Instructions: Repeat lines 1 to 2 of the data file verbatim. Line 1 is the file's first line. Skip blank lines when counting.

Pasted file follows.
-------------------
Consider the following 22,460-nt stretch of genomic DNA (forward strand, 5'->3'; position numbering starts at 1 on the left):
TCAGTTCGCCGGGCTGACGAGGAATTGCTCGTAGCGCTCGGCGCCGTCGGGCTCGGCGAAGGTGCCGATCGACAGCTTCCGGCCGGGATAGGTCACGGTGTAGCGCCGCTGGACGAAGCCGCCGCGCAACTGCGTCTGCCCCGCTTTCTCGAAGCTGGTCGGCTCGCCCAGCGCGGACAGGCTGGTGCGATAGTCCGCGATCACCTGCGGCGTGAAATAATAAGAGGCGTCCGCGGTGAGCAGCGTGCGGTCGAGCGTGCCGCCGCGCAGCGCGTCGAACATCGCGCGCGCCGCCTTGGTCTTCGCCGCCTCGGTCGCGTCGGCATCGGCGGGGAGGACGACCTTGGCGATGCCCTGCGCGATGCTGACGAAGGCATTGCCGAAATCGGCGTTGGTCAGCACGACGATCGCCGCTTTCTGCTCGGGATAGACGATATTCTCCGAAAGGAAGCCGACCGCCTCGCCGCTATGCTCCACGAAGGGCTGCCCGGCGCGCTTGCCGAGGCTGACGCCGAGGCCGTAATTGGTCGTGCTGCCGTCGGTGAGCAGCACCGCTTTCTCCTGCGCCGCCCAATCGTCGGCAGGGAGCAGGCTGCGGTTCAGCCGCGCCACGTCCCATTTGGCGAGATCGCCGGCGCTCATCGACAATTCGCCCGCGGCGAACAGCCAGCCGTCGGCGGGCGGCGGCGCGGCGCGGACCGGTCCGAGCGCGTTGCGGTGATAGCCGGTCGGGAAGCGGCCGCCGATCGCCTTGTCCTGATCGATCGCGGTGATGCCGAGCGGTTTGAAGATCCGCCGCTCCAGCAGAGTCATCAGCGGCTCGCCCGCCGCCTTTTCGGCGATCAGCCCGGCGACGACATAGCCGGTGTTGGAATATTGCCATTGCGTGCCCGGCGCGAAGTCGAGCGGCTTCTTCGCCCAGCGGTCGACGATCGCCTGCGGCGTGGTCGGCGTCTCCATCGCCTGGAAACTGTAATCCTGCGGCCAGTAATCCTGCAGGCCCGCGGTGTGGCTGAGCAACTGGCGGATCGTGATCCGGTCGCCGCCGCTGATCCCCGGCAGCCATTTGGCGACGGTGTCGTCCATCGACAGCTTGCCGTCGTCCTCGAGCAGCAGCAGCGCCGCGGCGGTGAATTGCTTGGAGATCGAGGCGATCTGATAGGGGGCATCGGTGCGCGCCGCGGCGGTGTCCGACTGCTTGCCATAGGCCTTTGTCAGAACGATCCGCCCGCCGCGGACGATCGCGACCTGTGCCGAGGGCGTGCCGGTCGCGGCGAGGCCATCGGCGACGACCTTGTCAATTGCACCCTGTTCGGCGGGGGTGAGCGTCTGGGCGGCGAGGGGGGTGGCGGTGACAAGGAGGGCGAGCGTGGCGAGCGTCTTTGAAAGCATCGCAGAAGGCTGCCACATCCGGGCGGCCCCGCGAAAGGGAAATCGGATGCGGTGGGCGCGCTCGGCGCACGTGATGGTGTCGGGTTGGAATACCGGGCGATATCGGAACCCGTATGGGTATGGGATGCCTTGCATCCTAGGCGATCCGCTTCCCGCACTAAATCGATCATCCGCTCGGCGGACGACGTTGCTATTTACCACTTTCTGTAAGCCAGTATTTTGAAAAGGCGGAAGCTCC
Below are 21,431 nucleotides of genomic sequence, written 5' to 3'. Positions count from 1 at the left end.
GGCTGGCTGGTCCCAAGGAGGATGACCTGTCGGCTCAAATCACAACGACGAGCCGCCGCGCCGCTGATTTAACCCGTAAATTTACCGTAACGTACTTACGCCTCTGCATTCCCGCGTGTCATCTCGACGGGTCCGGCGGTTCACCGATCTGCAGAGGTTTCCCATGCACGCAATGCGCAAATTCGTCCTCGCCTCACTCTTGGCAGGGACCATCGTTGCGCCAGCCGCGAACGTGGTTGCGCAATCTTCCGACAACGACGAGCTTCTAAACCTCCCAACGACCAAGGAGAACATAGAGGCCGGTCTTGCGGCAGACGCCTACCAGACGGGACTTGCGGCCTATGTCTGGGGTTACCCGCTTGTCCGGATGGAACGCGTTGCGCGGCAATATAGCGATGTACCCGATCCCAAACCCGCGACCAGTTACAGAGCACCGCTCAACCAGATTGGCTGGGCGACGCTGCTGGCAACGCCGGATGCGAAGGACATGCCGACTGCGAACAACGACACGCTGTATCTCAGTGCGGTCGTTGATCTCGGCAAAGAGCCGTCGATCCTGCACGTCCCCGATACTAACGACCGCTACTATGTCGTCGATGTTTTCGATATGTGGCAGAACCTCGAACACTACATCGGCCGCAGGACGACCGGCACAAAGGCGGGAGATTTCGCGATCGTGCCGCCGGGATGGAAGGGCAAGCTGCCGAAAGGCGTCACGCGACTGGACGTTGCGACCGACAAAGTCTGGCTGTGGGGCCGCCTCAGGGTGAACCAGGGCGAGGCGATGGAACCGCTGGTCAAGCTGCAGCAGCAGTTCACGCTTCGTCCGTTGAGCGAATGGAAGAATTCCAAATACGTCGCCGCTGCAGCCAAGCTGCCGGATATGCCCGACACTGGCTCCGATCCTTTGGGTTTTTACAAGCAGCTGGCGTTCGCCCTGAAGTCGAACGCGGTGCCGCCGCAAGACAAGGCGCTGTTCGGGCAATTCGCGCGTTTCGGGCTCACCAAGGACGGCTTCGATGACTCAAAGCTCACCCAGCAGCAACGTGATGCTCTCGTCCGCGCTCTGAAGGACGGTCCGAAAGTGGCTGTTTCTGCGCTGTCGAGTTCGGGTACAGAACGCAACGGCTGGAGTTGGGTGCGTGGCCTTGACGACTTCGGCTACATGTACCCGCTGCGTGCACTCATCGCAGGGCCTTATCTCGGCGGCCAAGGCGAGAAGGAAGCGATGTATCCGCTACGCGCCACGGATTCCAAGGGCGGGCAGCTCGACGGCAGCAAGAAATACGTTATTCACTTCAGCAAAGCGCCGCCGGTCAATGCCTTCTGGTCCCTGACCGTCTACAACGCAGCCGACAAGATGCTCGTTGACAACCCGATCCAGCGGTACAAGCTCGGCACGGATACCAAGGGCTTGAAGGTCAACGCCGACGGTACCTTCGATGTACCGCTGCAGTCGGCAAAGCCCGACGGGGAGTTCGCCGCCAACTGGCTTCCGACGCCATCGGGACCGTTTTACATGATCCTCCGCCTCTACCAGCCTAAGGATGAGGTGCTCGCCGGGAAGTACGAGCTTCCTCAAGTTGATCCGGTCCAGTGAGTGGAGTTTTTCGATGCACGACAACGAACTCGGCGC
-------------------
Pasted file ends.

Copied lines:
Consider the following 22,460-nt stretch of genomic DNA (forward strand, 5'->3'; position numbering starts at 1 on the left):
TCAGTTCGCCGGGCTGACGAGGAATTGCTCGTAGCGCTCGGCGCCGTCGGGCTCGGCGAAGGTGCCGATCGACAGCTTCCGGCCGGGATAGGTCACGGTGTAGCGCCGCTGGACGAAGCCGCCGCGCAACTGCGTCTGCCCCGCTTTCTCGAAGCTGGTCGGCTCGCCCAGCGCGGACAGGCTGGTGCGATAGTCCGCGATCACCTGCGGCGTGAAATAATAAGAGGCGTCCGCGGTGAGCAGCGTGCGGTCGAGCGTGCCGCCGCGCAGCGCGTCGAACATCGCGCGCGCCGCCTTGGTCTTCGCCGCCTCGGTCGCGTCGGCATCGGCGGGGAGGACGACCTTGGCGATGCCCTGCGCGATGCTGACGAAGGCATTGCCGAAATCGGCGTTGGTCAGCACGACGATCGCCGCTTTCTGCTCGGGATAGACGATATTCTCCGAAAGGAAGCCGACCGCCTCGCCGCTATGCTCCACGAAGGGCTGCCCGGCGCGCTTGCCGAGGCTGACGCCGAGGCCGTAATTGGTCGTGCTGCCGTCGGTGAGCAGCACCGCTTTCTCCTGCGCCGCCCAATCGTCGGCAGGGAGCAGGCTGCGGTTCAGCCGCGCCACGTCCCATTTGGCGAGATCGCCGGCGCTCATCGACAATTCGCCCGCGGCGAACAGCCAGCCGTCGGCGGGCGGCGGCGCGGCGCGGACCGGTCCGAGCGCGTTGCGGTGATAGCCGGTCGGGAAGCGGCCGCCGATCGCCTTGTCCTGATCGATCGCGGTGATGCCGAGCGGTTTGAAGATCCGCCGCTCCAGCAGAGTCATCAGCGGCTCGCCCGCCGCCTTTTCGGCGATCAGCCCGGCGACGACATAGCCGGTGTTGGAATATTGCCATTGCGTGCCCGGCGCGAAGTCGAGCGGCTTCTTCGCCCAGCGGTCGACGATCGCCTGCGGCGTGGTCGGCGTCTCCATCGCCTGGAAACTGTAATCCTGCGGCCAGTAATCCTGCAGGCCCGCGGTGTGGCTGAGCAACTGGCGGATCGTGATCCGGTCGCCGCCGCTGATCCCCGGCAGCCATTTGGCGACGGTGTCGTCCATCGACAGCTTGCCGTCGTCCTCGAGCAGCAGCAGCGCCGCGGCGGTGAATTGCTTGGAGATCGAGGCGATCTGATAGGGGGCATCGGTGCGCGCCGCGGCGGTGTCCGACTGCTTGCCATAGGCCTTTGTCAGAACGATCCGCCCGCCGCGGACGATCGCGACCTGTGCCGAGGGCGTGCCGGTCGCGGCGAGGCCATCGGCGACGACCTTGTCAATTGCACCCTGTTCGGCGGGGGTGAGCGTCTGGGCGGCGAGGGGGGTGGCGGTGACAAGGAGGGCGAGCGTGGCGAGCGTCTTTGAAAGCATCGCAGAAGGCTGCCACATCCGGGCGGCCCCGCGAAAGGGAAATCGGATGCGGTGGGCGCGCTCGGCGCACGTGATGGTGTCGGGTTGGAATACCGGGCGATATCGGAACCCGTATGGGTATGGGATGCCTTGCATCCTAGGCGATCCGCTTCCCGCACTAAATCGATCATCCGCTCGGCGGACGACGTTGCTATTTACCACTTTCTGTAAGCCAGTATTTTGAAAAGGCGGAAGCTCC